Addiction becomes embedded by our reactions to drugs and alcohol. It becomes embedded via the actions of stress chemicals upon these circuits and on a variety of neurochemicals in our brain. Extreme levels of stress chemicals dig the furrows of addiction in our brains. They  also create urgency in our behaviours.

This appears to be the result, in alcoholism, of an hyperactive amgydaloid region of the brain, which is implicated in fear processing and which alerts the brain to pump more stress chemical into our brains, creating more emotional distress and fear based thinking, which is often distorted and deluded.

Our brain thus becomes out of sync, imbalanced and off kilter. In active addiction it often achieves a transient balance of fleeting homeostasis by returning to an action that relieves distress (the emotional manifestation of heightened stress chemicals in the brain). Hence addiction increasingly becomes a compulsion, a compulsion being an automatic behaviour which relieves distress.

George Koob, an esteemed researcher in this area of addiction, particularly the increasing role of stress chemicals in the addiction cycle,  suggests that the addicted brain becomes increasingly allostatic in the progression of the addiction cycle. The homeostasis is more fleeting and the process of allostasis more prevalent.

At the endpoint of addiction he has suggested that, and consistent with allostasis, as the brain introduces “experience, memories, and the re-evaluation of needs in anticipation of physiological requirements” instead of one bit of the brain doing one function, the brain employs various areas of the brain, and various functions simultaneously to drive a behaviour, to regain homeostasis.

In a normal brain,  allostasis is the bridge process from one homeostasis to the next, as with hunger creating an allostasis which prompts a search for food to regain satiety, a homeostasis. In increasing addiction, this process of being motivated to act becomes increasingly “feverish” or pathological. There is more seeking than actually feeling homeostasis. What satisfied us before, decreasingly does so. As a result, we repeat more and more that allostatic process that use to work before but now does so decreasingly. The result is more and more to achieve less and less, all driven increasingly by the distress that drives this process. So ultimately it is the distress that drives this addictive behaviour not the drugs or alcohol.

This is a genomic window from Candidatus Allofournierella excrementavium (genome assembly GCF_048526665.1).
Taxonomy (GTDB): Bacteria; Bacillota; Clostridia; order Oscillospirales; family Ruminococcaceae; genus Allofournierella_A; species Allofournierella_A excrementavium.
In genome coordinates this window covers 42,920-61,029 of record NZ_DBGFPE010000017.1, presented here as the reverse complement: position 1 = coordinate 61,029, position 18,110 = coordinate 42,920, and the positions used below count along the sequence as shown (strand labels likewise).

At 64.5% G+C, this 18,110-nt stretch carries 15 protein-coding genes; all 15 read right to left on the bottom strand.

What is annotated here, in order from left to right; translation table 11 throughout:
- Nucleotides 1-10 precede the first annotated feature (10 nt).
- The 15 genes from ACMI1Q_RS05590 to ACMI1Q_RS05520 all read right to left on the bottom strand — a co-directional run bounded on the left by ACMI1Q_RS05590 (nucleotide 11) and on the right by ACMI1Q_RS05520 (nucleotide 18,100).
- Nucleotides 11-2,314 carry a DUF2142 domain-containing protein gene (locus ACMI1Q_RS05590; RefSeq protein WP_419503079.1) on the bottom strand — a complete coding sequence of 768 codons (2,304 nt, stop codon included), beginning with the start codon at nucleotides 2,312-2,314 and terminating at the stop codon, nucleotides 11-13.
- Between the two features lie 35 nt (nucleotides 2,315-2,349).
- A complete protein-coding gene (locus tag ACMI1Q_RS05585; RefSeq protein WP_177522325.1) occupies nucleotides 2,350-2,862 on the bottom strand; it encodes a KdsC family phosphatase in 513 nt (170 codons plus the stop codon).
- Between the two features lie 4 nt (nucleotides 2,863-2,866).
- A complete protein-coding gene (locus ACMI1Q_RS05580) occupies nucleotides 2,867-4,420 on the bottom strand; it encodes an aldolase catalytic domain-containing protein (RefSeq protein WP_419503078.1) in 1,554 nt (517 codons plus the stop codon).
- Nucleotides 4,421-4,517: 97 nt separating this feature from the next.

It is distress than suggests an “optimal” behaviour for survival and is no longer simply reward based. In science terms, we have moved from a positive, reward based, reinforcement, to a negative, distress-based, reinforcement.

But distress is not a good leader or decision maker and it continually creates more negative reinforcement. We increasingly act to escape aversion, fear based thinking, negative emotions and self perception.

In addiction, the brain, when distressed especially, will recall experience, search through relevant and related memories in order to find a way to relieve that distress – which is to drink in the case of alcoholism.